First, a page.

Music artists, producers and lawmakers applauded the passage of the Music Modernization Act at an event honoring Tony and Emmy award-winning singer and actress Kristin Chenoweth and gospel legend Yolanda Adams.
Chenoweth was honored for her work at her theater in her hometown of Broken Arrow, Oklahoma and Adams honored for her artist advocacy work over the course of her career.
"Tonight, they're recognizing the work that I've been doing, it's very much appreciated," Chenoweth told ABC News at Grammys on the Hill, the annual Recording Academy advocacy kick-off event.
The arts have "so much power," she said.
Incredibly honored and grateful to have received such a beautiful recognition at #GRAMMYsOnTheHill last night. Thank you to @SpeakerPelosi for presenting me with the Philanthropist Award from the @RecordingAcad ♥️ @GRAMMYAdvocacy pic.twitter.com/4bPrZjlImw— Kristin Chenoweth (@KChenoweth) April 10, 2019
"When I was growing up, if I hadn't had music and dance, I don't know what I would've done and as you know we're losing that across our country and I would certainly like to help reverse it," Chenoweth continued.
In presenting Chenoweth the award, House Speaker Nancy Pelosi, D-Calif., said: "Kristin knows that music and the arts have a unique ability to inspire us."
For Adams, getting this honor from the Recording Academy meant so much - in part because she has honored others at the same event.
"When you are doing the work, you really don't think about you know how it is going to affect other people down the road or at that moment, you just know you're singing from your heart, you're writing from you're heart, producing from you're heart and also advocating from you're heart," Adams told ABC News. "So for me, that was the reward already, so when they called and said hey we want to honor you, I'm like for what!" she continued.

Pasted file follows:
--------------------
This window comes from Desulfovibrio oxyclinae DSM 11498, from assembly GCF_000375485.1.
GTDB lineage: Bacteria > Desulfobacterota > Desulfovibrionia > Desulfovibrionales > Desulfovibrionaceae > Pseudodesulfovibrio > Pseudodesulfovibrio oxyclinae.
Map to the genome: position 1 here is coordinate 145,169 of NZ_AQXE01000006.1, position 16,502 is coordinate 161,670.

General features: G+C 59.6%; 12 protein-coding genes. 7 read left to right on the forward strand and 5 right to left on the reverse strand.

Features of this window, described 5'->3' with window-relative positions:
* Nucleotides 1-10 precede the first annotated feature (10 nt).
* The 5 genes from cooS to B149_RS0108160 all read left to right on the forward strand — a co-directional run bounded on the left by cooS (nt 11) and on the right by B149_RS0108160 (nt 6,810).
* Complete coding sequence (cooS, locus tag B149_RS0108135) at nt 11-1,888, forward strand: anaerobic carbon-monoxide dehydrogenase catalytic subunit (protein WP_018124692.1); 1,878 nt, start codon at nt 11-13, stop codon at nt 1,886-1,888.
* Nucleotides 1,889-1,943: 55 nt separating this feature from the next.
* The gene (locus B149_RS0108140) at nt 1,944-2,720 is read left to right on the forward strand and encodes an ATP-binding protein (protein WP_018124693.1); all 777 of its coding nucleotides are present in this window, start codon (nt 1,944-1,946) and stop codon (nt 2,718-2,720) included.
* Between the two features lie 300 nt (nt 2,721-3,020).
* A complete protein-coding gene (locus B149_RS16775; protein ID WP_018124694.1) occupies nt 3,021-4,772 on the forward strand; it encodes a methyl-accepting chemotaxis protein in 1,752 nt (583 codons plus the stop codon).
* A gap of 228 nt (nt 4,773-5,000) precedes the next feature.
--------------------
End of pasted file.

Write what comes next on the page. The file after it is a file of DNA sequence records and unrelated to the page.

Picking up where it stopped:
The event also featured performances from Chenoweth and Adams. Chenoweth took the stage with a local high school student to sing a duet - having never rehearsed and just meeting the day of the event.
Rep. Hakeem Jeffries, D-N.Y., and Sen. Chuck Grassley, R-Iowa, were also honored for their music advocacy work. "Music is a universal language," Jefferies said while receiving his award. Afterward, the other members of Congress in attendance took the stage to join Linda Perry of the 4 Non-Blondes to sing their hit "What's up."
The event was a victory lap for those who also fought hard to pass the Music Modernization Act.
The legislation signed last October, updated music copyright law, combines the Allocation for Music Producers Act, which provides royalties for music producers; the CLASSICS Act, which provides royalties for songs created before 1972 from digital streaming services; and a revised Fair Play Act, which does not include the provision that broadcast radio should pay for songs.
"I am one of those artists that got a check when the Modernization act passed," GRAMMY-nominated R&B singer Kenny Lattimore said. "This is essential actually, this is how we make our living," Lattimore continued.
Jerry Harrison of the rock band, the Talking Heads told ABC News the legislation makes it "fairer" for musicians who are struggling to get paid for their work on streaming services. "We'll have more artists scraping by but they are artists and not having to say 'oh this just doesn't work," Harrison said.
This year, the recording academy hopes to get legislation passed that addresses the so-called FM/AM loophole.
Radio stations do not pay for royalties to play songs over the air – a practice that needs to change according to Recording Academy President Neil Portnow.
"Next is radio, and paying fair royalties to performers. We're the only civilized country that doesn't do that - puts us in the company with China and North Korea, so it's time for terrestrial radio to join the rest of the spectrum's and pay artists and songwriters fairly," outgoing President Portnow told ABC News.
Adams agreed, that the next legislative priority is AM and FM radio.
"We're going to keep on fighting so we can make sure terrestrial radio gives us, you know what we rightfully earned and make sure the next generations of artists don't feel that they have to play their music underground," Adams said.